Loneliness during the Covid lockdown has been much more intense in poorer, urban areas and places with a higher proportion of young people, says the Office for National Statistics (ONS).
A study has mapped the factors that makes loneliness more likely in different parts of Britain.
Former industrial towns with higher unemployment were more lonely.
While affluent and older populations were less likely to experience high levels of lockdown loneliness.
The autumn and winter months – from October 2020 to February 2021 – produced rising levels of loneliness, says the ONS.
Among the adult population, 7% were “always or often” lonely – representing 3.7 million people – more than a million more than during the first lockdown last spring.
The latest research from the ONS shows the overlapping factors linked to the highest levels of loneliness.
Urban areas, particularly those with declining industries, and higher rates of unemployment and crime, are more vulnerable to loneliness.
The study found a particularly strong link during the pandemic between joblessness and loneliness in towns and cities outside London.
The ONS cautions against reading too much into individual local figures, but levels of “often or always” lonely are double the national average in places including:
- North Lincolnshire
As previous studies have shown, young adults, even before they were cut off from their social lives during the pandemic, are much more likely to report feelings of loneliness than older people.
In these self-reported feelings of loneliness, 16 to 24-year-olds were five times more likely to say they had felt lonely in the past seven days than those 65 to 74-year-olds.
There have been been suggestions that older people become more “resilient” in their attitude towards loneliness.
While Nick Crofts, head of the Co-op Foundation, which has also published research on loneliness, says it should be “no surprise” that young people are are particularly affected,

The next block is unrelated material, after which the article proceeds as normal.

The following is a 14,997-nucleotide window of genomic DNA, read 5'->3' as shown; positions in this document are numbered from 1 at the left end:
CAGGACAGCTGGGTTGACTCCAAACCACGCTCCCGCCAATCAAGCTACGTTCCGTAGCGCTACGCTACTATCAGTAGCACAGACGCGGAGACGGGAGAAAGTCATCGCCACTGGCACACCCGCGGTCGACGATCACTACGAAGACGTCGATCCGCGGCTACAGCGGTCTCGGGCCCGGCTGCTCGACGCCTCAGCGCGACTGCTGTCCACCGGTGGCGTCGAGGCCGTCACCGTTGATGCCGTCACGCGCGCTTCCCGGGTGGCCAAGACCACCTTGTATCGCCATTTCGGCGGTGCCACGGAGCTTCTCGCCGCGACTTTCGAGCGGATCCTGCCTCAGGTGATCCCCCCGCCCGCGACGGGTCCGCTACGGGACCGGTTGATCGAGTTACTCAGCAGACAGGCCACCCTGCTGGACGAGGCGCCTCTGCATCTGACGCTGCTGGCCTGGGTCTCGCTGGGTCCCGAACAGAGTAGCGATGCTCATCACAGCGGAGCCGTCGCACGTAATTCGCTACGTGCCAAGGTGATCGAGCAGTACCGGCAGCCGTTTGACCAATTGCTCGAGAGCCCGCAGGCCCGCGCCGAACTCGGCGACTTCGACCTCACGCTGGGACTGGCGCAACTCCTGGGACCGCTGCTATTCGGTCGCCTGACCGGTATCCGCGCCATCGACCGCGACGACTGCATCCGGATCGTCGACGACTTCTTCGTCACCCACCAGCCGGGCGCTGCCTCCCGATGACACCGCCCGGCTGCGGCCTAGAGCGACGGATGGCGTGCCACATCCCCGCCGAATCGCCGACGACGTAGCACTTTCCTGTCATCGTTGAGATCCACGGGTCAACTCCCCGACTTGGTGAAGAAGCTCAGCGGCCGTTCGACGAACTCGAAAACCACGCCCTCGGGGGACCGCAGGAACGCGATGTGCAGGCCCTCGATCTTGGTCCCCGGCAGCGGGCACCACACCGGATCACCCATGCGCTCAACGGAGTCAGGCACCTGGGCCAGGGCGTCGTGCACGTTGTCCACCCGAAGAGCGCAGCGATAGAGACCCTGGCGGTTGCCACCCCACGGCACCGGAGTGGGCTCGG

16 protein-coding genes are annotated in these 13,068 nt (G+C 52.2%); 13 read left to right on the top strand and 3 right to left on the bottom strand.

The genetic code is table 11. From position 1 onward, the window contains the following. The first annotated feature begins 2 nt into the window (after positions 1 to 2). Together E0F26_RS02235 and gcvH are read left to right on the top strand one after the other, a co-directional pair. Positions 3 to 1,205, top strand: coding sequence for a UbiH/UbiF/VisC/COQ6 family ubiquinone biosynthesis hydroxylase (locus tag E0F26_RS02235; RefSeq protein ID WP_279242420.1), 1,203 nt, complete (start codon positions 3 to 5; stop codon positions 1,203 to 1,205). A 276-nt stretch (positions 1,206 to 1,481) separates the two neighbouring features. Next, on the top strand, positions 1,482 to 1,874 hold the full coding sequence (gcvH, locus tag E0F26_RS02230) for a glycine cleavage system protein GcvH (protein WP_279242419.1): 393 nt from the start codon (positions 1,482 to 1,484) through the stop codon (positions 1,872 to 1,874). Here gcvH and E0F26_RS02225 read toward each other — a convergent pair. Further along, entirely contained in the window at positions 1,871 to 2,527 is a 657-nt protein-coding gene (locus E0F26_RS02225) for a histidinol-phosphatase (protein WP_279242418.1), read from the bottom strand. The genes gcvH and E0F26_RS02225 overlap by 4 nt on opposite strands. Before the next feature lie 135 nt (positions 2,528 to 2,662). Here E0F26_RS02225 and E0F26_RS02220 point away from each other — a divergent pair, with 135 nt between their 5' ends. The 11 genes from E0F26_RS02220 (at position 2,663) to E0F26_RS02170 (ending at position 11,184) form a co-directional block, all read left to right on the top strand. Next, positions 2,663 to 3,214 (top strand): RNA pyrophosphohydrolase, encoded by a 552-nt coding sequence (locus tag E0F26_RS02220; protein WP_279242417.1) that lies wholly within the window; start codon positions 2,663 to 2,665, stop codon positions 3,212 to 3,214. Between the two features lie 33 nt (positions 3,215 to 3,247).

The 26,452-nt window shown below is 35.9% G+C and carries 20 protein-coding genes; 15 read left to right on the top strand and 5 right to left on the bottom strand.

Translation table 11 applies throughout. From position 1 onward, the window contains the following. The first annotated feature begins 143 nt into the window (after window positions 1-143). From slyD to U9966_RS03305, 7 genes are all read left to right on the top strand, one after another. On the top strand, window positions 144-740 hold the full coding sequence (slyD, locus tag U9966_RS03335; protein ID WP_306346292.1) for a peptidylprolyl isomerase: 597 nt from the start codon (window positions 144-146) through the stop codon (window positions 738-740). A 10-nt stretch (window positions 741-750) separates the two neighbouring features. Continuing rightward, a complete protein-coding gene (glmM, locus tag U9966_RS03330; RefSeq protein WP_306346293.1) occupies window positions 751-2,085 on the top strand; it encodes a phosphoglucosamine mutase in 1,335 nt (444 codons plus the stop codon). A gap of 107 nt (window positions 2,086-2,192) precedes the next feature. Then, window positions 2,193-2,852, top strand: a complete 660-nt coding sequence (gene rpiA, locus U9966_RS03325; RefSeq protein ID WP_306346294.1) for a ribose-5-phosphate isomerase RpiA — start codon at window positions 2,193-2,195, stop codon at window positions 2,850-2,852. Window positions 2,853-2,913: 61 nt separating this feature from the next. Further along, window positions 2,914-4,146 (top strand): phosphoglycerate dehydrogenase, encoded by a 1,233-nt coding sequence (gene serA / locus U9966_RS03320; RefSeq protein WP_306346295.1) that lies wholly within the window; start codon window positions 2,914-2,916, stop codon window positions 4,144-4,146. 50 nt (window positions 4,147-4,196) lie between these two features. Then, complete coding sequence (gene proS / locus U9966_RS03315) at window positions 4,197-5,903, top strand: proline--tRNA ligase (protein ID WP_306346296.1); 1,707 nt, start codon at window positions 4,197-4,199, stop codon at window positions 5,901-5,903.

“Over more than a year of social distancing, they’ve seen schools and colleges close while physical interactions with each other have been hugely restricted,” he said.
The areas of Britain least likely to have felt lonely during the pandemic are described as “affluent England”, those with “countryside living” and places that feel safer from a lower level of crime.
The study grouped together areas such as “London cosmopolitan” and “ethnically-diverse metropolitan living”, and found these to be less likely to be lonely than poorer, post-industrial towns – but more lonely than wealthy, rural shires.
Other protective factors against loneliness include having strong local businesses, and access to adult education – with these elements helping people to stay connected and keep in touch.
There are personal factors in this mosaic of loneliness.
The study shows anxiety levels have also risen during the pandemic – particularly for those living in densely-populated areas – and that feelings of anxiety can be interlinked with loneliness.
People who are living alone are more likely to be lonely, particularly those who are widowed or separated – with those with “no-one to talk to” being 10 times more likely to report loneliness.